Thursday, August 11, 2016

Innsbruck, of all places!

By now most of my fellow fans of the Bulgarian - Swiss operatic mezzo soprano Vesselina Kasarova would probably have heard of her run in, a few days ago, with a couple of muggers in Innsbruck ahead of her scheduled performances as Fidalma in Cimarosa's Il matrimonio segreto. Frau Kasarova is one tough cookie and operatically screamed off her attackers, but not before getting roughed up enough to require the cancellation of her appearance and a return home to recuperate.

She is reportedly recovering okay, considering the circumstances. We fans are still quite shocked by the incident, of course! (Honestly... of all places for this to happen!) I'm personally in awe as to how well she handled the whole experience. Shame on the two perpetrators and may they never forget her voice.

Sending the White Shirt Republic's favorite dame all the best of wishes for a complete and speedy recovery. Gute Besserung, Frau Kasarova!

Monday, May 2, 2016

Guest Review: Vesselina Kasarova in Verdi's Rigoletto at Opera Bastille

The following review of the current run of Verdi's Rigoletto (with particular attention on our mutual favorite singer, Vesselina Kasarova) in Paris is guest-posted here courtesy of John Carnegie of Scotland. Thanks very much, John!


Through shuffling round work assignments, I managed to attend the second performance of the Opéra National de Paris’s new production of Verdi’s Rigoletto at their unlovely Opéra Bastille venue – a vast and gloomy barn of a building that makes the New York MET seem almost intimate by comparison. 

Vesselina Kasarova was billed to play the comparatively minor role of Maddalena, the assassin’s sister/accomplice who causes the downfall of the title character and his daughter by succumbing to the charms of the opera’s philandering baddie, the Duke.  Given that Maddalena does not show up on stage until the very last scene of a long evening and that VK had cancelled her announced appearances on the two previous occasions that I had booked to see her, there was always a doubt in my mind as to whether she would turn up this time for a task that might seem somewhat beneath her.  On the other hand, the fact that Maddalena is a prominent participant in the Quartet (for my money, the single most sublime passage of music in the whole history of opera) made for a compelling reason to hope against hope that VK might actually appear.  Well, she did and to great effect.

Before one got through to her eventual entrance, however, one had to surmount the hurdles of the visuals on offer.  Claus Guth was on directing duties and his typically high concept piece of “regie-theater” proved to be a very mixed blessing.  The curtain rose at the start to reveal the figure of “Rigoletto’s Double”, a mimed role who represented Rigoletto looking back retrospectively on the events of the opera by mourning over the contents of a brown cardboard box he carried: his ex-jester’s costume and the blood-stained robe of his deceased daughter.  This distracting figure was onstage throughout the evening and his non-stop gurning succeeded in constantly pulling the focus from Quinn Kelsey’s portrayal of the singing version of the title character.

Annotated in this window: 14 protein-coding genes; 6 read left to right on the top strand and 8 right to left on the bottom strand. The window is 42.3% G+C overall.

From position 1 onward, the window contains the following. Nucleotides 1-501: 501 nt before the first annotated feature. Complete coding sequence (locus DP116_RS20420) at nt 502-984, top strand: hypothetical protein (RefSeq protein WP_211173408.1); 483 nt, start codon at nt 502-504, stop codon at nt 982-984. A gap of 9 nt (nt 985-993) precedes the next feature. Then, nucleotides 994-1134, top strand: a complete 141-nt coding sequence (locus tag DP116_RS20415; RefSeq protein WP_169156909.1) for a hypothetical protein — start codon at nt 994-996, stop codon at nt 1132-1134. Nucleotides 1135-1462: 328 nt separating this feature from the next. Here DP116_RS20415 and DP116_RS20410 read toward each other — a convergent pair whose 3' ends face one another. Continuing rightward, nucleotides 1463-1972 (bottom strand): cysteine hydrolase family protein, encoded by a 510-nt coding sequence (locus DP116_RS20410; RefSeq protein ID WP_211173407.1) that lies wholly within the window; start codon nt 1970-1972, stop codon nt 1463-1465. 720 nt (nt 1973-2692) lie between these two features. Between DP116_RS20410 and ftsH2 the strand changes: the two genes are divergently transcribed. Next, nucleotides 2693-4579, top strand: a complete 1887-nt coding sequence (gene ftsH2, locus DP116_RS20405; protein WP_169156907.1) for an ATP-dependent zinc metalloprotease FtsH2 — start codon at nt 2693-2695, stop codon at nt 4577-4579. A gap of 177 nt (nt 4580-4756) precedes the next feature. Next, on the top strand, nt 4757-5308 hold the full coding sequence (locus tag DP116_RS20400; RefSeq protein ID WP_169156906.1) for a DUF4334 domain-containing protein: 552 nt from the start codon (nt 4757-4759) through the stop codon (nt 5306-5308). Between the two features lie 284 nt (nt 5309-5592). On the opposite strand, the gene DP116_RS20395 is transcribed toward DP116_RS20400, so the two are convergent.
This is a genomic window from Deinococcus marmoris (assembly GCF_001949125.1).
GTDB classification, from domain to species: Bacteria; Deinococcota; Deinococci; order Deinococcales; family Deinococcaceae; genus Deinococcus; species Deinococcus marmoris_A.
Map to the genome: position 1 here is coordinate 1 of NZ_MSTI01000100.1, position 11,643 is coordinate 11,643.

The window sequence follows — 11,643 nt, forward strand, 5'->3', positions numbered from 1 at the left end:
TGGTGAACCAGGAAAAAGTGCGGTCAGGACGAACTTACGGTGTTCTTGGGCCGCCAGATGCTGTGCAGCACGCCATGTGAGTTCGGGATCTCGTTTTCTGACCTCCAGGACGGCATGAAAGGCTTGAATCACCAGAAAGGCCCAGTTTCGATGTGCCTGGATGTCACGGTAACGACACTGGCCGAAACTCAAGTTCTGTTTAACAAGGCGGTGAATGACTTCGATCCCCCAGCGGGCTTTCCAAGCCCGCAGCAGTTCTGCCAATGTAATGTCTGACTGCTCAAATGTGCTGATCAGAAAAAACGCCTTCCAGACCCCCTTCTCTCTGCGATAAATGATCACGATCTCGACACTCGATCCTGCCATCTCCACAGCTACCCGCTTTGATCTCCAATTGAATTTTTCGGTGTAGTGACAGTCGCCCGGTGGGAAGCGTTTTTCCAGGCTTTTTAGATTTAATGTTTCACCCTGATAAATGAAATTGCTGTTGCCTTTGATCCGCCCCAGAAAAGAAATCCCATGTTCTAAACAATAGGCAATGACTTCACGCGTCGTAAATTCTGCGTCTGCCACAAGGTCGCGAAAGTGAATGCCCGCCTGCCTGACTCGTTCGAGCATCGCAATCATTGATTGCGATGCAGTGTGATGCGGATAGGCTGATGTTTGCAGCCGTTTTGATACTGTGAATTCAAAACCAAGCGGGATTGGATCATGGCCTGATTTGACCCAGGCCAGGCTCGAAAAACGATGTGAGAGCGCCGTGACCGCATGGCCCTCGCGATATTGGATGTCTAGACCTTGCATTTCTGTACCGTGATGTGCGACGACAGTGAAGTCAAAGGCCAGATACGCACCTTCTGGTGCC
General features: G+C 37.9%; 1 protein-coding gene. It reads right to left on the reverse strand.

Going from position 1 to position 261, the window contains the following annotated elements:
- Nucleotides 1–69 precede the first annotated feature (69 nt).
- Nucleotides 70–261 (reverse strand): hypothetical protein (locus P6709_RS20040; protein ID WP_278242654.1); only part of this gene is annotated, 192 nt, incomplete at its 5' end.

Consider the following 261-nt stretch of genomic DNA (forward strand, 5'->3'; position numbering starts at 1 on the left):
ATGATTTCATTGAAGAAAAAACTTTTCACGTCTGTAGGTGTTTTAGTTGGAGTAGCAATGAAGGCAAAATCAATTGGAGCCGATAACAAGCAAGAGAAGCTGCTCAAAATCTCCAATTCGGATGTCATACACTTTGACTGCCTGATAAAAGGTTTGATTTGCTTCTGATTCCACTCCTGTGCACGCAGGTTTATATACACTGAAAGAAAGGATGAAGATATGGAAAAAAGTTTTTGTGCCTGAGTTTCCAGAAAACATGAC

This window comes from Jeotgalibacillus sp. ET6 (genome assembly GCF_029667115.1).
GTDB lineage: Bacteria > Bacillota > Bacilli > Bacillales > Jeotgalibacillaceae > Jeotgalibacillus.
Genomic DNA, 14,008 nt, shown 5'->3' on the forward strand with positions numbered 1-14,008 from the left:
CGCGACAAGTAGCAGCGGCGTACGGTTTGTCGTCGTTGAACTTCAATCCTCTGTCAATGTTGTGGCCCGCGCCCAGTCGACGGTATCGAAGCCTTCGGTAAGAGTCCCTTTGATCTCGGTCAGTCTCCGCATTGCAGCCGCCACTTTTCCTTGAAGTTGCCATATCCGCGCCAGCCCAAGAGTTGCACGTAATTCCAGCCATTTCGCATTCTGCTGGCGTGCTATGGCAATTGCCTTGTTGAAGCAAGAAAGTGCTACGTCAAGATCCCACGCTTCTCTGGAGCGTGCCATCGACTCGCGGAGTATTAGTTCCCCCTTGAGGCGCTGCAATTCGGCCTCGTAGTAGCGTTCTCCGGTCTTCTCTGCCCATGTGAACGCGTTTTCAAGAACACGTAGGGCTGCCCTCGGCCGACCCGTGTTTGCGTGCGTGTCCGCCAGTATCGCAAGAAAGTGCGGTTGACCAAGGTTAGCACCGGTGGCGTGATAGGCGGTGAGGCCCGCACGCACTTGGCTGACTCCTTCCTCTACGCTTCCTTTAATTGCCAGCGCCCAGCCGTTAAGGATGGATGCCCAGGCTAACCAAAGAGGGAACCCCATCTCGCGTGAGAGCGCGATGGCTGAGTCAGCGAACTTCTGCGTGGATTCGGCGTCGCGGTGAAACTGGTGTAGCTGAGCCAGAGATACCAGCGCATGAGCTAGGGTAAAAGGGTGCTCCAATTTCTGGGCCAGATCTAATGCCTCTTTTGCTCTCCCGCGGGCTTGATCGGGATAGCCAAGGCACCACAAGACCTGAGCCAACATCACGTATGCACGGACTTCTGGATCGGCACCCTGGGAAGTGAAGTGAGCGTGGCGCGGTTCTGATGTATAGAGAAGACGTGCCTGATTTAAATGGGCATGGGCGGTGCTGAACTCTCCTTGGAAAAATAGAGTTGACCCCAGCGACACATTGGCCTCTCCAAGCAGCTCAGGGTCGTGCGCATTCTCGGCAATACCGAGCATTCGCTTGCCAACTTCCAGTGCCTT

As the set unfurled around the “Double”, it quickly became evident that it represented a gigantic sideways version of the cardboard box he carried.  Brown cardboard is a very drab surface indeed and (combined with mostly monochrome costumes) made for a visually dull experience.  However, that proved to VK’s great benefit.  When she made her entrance in sparkling black thigh-high boots, a tight-fitting jump suit surmounted by a top hat a la Marlene Dietrich and carrying off a choreographed Las Vegas-inspired routine backed by a bevy of half-naked showgirls, this was the first visual excitement of the evening and the audience rose to the spectacle and VK’s panache in accomplishing it.  This compensated for the fact that she was having to deal with the inconsiderate accompaniment of Nicola Luisotti – one of the breed of conductors whose head is mostly in the score and rarely paying attention to the performers on the stage.  He spent much of the evening drowning out the singers with his vast orchestra.  Fortunately, VK managed to gradually overcome this unwarranted competition – first in a very telling contribution to the Quartet and then in her successful attempt to put some backbone into Rafał Siwek’s dour assassin.  Her portrayal could definitely be counted as a success and was richly rewarded with the audience’s applause at the curtain call.